A few months ago, I was at the airport, picking up luggage and struggling a little during the process, when two kind people stopped to ask me if I was having trouble with my suitcases and if I needed help. At that moment, I thought how kind it was of those people to notice that I was struggling and stop to help. It was only later that I started to question their kindness. Would I have been treated the same way had I not looked the way I did? Would I have been met with the same kindness if I was an overweight middle-aged woman? Maybe not. Honestly, it wouldn’t have been the first time I was treated better because of how I looked. During the end of 10th grade, I had a “glow up.” This was also when I changed schools. It appeared as if all the kind people were in my new school. People suddenly wanted to talk to me and be friends with me. At first, I just thought they were more kind and welcoming than the people in my old school. I only later realized that they were the same. It was just how I appeared that changed.
Now, I don’t mean to be all smug and say that I am “pretty” because trust me, I have had too many days when I feel ugly. I realize that “pretty” is a subjective term and that beauty only lies in the eyes of the beholder. However, a lot of “beauty” that lies in the eyes of many beholders is clouded by the traditional cisgender Eurocentric beauty standards of society, and I realize that I might have sometimes gained a few privileges for subjecting to the Eurocentric standards of being thin and fair.
What is a Pretty Privilege?
It is a privilege where certain people get the upper hand in society just because of the way they look. The term has gained more visibility now that it is being discussed avidly on TikTok and Instagram reels, and people have started to share their experiences with it. Despite all the proof of its existence, many people don’t seem to acknowledge it. To recognize that certain people might gain benefits just because of their appearance would mean that we are all shallow human beings, and nobody wants to admit that we are all just that shallow. However, acknowledging the existence of pretty privilege is the first step towards unlearning it. Though the standards of being “pretty” have changed drastically over time based on the demographic trends of that period, the privileges that people who uphold those standards gain remain prevalent.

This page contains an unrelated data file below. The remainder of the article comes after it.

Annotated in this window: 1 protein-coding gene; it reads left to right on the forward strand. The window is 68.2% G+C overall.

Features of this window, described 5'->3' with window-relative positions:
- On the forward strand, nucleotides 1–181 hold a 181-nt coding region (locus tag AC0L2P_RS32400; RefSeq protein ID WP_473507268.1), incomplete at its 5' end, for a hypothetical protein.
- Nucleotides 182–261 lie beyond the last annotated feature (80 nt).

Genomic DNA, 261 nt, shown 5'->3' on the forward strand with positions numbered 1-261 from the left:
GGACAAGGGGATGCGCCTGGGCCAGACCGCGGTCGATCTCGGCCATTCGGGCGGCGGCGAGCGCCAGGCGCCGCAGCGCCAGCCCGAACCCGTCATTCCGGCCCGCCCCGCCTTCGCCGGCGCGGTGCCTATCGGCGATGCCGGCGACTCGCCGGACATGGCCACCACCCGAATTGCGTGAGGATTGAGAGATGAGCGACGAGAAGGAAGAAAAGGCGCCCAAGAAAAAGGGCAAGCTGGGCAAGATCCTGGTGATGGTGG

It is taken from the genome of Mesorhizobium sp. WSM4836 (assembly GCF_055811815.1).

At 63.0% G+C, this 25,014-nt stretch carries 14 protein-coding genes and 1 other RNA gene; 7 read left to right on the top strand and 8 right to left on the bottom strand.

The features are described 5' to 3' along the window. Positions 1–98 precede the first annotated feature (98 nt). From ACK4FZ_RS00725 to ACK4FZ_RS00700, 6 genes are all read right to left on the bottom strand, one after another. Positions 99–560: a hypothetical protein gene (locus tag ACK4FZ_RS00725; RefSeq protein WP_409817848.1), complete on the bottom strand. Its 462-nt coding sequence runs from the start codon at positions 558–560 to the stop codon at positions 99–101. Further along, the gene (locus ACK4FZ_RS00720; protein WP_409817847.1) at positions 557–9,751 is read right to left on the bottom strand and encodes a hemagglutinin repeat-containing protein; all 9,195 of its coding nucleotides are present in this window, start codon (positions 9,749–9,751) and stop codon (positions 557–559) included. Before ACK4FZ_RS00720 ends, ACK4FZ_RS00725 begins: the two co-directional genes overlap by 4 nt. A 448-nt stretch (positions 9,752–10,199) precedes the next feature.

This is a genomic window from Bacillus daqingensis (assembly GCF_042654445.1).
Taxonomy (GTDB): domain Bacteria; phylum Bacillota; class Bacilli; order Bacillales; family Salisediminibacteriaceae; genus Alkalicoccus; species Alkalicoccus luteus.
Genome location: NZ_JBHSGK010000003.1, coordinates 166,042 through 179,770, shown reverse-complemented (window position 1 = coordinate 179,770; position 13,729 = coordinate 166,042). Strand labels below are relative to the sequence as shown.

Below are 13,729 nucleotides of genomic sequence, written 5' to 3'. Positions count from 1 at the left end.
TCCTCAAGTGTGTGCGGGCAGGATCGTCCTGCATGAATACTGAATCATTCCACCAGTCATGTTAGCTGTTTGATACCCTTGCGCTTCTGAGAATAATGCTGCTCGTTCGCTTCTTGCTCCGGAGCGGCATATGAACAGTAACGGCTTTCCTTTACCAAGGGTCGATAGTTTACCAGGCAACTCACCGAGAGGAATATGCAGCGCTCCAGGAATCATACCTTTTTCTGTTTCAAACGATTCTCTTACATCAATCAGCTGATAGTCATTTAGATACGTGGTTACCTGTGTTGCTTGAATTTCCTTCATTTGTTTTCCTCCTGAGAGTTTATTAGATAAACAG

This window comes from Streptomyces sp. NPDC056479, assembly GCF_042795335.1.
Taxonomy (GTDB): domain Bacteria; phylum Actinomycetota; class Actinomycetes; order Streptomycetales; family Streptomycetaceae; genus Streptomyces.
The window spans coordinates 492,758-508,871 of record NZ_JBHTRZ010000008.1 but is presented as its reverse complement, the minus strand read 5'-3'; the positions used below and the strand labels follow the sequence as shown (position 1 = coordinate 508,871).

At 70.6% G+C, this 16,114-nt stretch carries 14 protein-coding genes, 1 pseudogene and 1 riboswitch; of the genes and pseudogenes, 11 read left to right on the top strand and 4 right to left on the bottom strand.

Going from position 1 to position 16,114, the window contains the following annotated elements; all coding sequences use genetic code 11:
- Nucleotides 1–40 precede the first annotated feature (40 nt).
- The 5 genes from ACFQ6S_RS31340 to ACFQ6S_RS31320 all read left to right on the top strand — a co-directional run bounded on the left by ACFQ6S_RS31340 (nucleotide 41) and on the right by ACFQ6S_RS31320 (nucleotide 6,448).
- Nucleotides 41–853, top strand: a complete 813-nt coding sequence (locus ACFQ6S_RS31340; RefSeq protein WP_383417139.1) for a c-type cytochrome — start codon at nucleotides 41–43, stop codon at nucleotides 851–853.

In a 2005 experiment modeling the hiring process, would-be employers were shown photographs of would-be employees, and they were ready to give 10.5% higher salaries to the would-be employees that were deemed more attractive, just by looking at their photographs. This mindset of associating beauty with qualities like kindness, intelligence, competence, and associating unattractiveness with qualities like laziness and incompetence has existed since our childhoods. Even while growing up, we see beautiful Disney princesses portrayed as kind, compassionate, brave, ambitious, while all the Disney villains who are shown as ugly and scary possess qualities like greediness, unreliability, deceitfulness. Therefore, we start to associate prettiness with all the positive attributes and unattractiveness with negative characteristics from an early age.
Why does Pretty Privilege exist today?
Since the dawn of humanity, we have learned to be kind to those things that don’t seem threatening. This used to be a survival tactic. However, we don’t live in an age where we are required to make fire using stones anymore. So why does pretty privilege still exist today?